Animals' behavior can so often mirror that of humans. Our realization that we could use these behaviors for management stories was serendipitous.
We wrote a frog story for a particular segment of a management development workshop to blend in with some creative visualization based on the sounds of a bull frog. This story, which is included in the book, was very effective in highlighting a major problem that many action-oriented managers have. It prompted us to write many more animal stories which have become this collection of 'management fables'.
We chose animals from all over the world to illustrate management problems: the kookaburra and wombat from Australia; the elephant, chameleon and weaverbird from Africa; the hedgehog and squirrel from the UK; and huskies, beavers and stagecoach horses from North America.
In formulating each chapter we decided to follow a teaching format that has been very successful for us. The first section contains an animal story, the second contains an equivalent management case study and the third draws out the major learning points.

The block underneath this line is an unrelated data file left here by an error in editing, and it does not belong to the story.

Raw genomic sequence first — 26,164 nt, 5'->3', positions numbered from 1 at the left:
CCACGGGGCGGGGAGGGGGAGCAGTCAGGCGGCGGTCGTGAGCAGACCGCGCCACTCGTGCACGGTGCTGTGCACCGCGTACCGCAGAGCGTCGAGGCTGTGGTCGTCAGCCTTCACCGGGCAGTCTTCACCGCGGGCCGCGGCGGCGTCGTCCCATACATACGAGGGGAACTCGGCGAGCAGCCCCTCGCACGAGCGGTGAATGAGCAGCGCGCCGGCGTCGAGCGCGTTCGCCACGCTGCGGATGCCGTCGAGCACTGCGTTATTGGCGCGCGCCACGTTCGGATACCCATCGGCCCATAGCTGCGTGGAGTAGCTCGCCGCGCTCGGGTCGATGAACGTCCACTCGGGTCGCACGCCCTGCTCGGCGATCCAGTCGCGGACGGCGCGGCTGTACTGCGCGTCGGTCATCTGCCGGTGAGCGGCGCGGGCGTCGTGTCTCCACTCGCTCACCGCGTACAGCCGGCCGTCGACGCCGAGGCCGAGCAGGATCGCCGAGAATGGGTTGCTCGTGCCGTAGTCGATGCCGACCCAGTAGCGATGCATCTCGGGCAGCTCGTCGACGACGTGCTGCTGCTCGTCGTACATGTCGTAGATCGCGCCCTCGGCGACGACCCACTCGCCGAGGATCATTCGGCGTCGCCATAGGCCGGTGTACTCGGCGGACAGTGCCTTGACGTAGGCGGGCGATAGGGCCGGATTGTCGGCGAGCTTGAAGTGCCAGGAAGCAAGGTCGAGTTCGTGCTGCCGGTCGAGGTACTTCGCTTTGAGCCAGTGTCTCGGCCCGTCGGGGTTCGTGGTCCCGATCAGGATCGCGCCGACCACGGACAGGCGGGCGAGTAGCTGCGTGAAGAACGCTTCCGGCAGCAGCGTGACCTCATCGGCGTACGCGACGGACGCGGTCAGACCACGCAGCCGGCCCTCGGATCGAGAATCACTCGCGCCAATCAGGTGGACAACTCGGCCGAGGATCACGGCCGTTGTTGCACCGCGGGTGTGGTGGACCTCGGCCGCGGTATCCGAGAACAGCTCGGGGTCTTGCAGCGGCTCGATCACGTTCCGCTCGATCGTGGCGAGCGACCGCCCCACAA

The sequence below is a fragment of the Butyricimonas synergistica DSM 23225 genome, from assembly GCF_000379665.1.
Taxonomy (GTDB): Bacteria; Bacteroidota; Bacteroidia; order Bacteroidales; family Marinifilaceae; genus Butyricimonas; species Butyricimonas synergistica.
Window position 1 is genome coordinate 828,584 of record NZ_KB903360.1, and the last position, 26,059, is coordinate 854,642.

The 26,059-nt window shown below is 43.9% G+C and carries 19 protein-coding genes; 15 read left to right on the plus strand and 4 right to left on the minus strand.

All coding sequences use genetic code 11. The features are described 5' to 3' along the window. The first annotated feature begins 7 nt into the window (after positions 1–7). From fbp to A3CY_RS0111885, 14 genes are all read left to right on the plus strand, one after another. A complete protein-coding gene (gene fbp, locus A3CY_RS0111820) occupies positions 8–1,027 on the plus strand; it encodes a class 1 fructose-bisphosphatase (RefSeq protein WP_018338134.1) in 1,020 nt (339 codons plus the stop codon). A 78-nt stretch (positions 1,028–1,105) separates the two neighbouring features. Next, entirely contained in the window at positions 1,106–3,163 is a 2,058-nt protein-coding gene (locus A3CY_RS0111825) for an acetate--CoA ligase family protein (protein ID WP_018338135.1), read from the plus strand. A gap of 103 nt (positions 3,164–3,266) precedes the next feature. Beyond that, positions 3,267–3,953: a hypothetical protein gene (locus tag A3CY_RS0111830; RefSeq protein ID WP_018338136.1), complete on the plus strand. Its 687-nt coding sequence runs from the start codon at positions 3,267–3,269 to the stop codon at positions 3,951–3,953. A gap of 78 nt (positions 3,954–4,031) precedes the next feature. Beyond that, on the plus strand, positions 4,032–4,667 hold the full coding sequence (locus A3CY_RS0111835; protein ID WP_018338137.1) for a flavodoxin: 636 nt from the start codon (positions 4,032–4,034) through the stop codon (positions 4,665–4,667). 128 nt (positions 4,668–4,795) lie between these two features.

In researching the fable genre we came across many examples of the way stories are used for teaching. We have summarized many of theses and their principles in Part One of the book. After reading Part One, you may read the rest of the chapters in any order. Pick any animal that interests you and discover the application to the world of management.
C.S. Lewis said that "we read to know we are not alone". How true this is! Perhaps when reading through this book you will recognize managers you have worked with and maybe even yourself! For example, the wombat was written to illustrate one of our own management styles. (No prizes are offered for guessing who!) It is a favorite animal of ours and often misunderstood.
The original Aesop's fables were a collection of stories attributed to the Greek slave Aesop who lived around 600BC. Most of the characters are animals that talk and act like human beings and illustrate the failings and virtues of human nature in a simple, often humorous way. Perhaps the best known of Aesop's fables is 'The tortoise and the hare'. Similarly we have described the failings of managers we have met or worked with, by associating their behavior with an appropriate animal.
Copyright © Dick McCann and Jan Stewart 1997